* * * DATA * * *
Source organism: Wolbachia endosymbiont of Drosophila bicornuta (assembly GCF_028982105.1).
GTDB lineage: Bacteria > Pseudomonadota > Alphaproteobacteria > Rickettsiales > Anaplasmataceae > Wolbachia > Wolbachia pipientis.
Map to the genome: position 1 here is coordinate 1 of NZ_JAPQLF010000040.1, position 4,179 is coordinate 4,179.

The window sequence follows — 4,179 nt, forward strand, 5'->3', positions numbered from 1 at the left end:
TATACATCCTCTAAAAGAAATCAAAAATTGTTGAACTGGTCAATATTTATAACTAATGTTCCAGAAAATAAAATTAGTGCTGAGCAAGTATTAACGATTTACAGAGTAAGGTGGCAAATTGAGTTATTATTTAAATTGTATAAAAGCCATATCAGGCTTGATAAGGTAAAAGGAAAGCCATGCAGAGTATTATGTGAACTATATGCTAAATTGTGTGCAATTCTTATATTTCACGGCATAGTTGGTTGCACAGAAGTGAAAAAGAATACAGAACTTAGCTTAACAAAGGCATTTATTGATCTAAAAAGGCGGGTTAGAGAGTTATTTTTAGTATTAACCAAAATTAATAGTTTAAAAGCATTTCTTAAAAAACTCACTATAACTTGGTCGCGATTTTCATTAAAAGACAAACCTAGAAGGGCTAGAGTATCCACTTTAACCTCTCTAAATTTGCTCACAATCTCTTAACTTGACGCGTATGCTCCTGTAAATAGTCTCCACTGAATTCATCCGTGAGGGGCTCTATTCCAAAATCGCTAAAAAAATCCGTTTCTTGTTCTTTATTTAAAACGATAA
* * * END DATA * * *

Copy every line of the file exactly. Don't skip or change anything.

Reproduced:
Source organism: Wolbachia endosymbiont of Drosophila bicornuta (assembly GCF_028982105.1).
GTDB lineage: Bacteria > Pseudomonadota > Alphaproteobacteria > Rickettsiales > Anaplasmataceae > Wolbachia > Wolbachia pipientis.
Map to the genome: position 1 here is coordinate 1 of NZ_JAPQLF010000040.1, position 4,179 is coordinate 4,179.

The window sequence follows — 4,179 nt, forward strand, 5'->3', positions numbered from 1 at the left end:
TATACATCCTCTAAAAGAAATCAAAAATTGTTGAACTGGTCAATATTTATAACTAATGTTCCAGAAAATAAAATTAGTGCTGAGCAAGTATTAACGATTTACAGAGTAAGGTGGCAAATTGAGTTATTATTTAAATTGTATAAAAGCCATATCAGGCTTGATAAGGTAAAAGGAAAGCCATGCAGAGTATTATGTGAACTATATGCTAAATTGTGTGCAATTCTTATATTTCACGGCATAGTTGGTTGCACAGAAGTGAAAAAGAATACAGAACTTAGCTTAACAAAGGCATTTATTGATCTAAAAAGGCGGGTTAGAGAGTTATTTTTAGTATTAACCAAAATTAATAGTTTAAAAGCATTTCTTAAAAAACTCACTATAACTTGGTCGCGATTTTCATTAAAAGACAAACCTAGAAGGGCTAGAGTATCCACTTTAACCTCTCTAAATTTGCTCACAATCTCTTAACTTGACGCGTATGCTCCTGTAAATAGTCTCCACTGAATTCATCCGTGAGGGGCTCTATTCCAAAATCGCTAAAAAAATCCGTTTCTTGTTCTTTATTTAAAACGATAA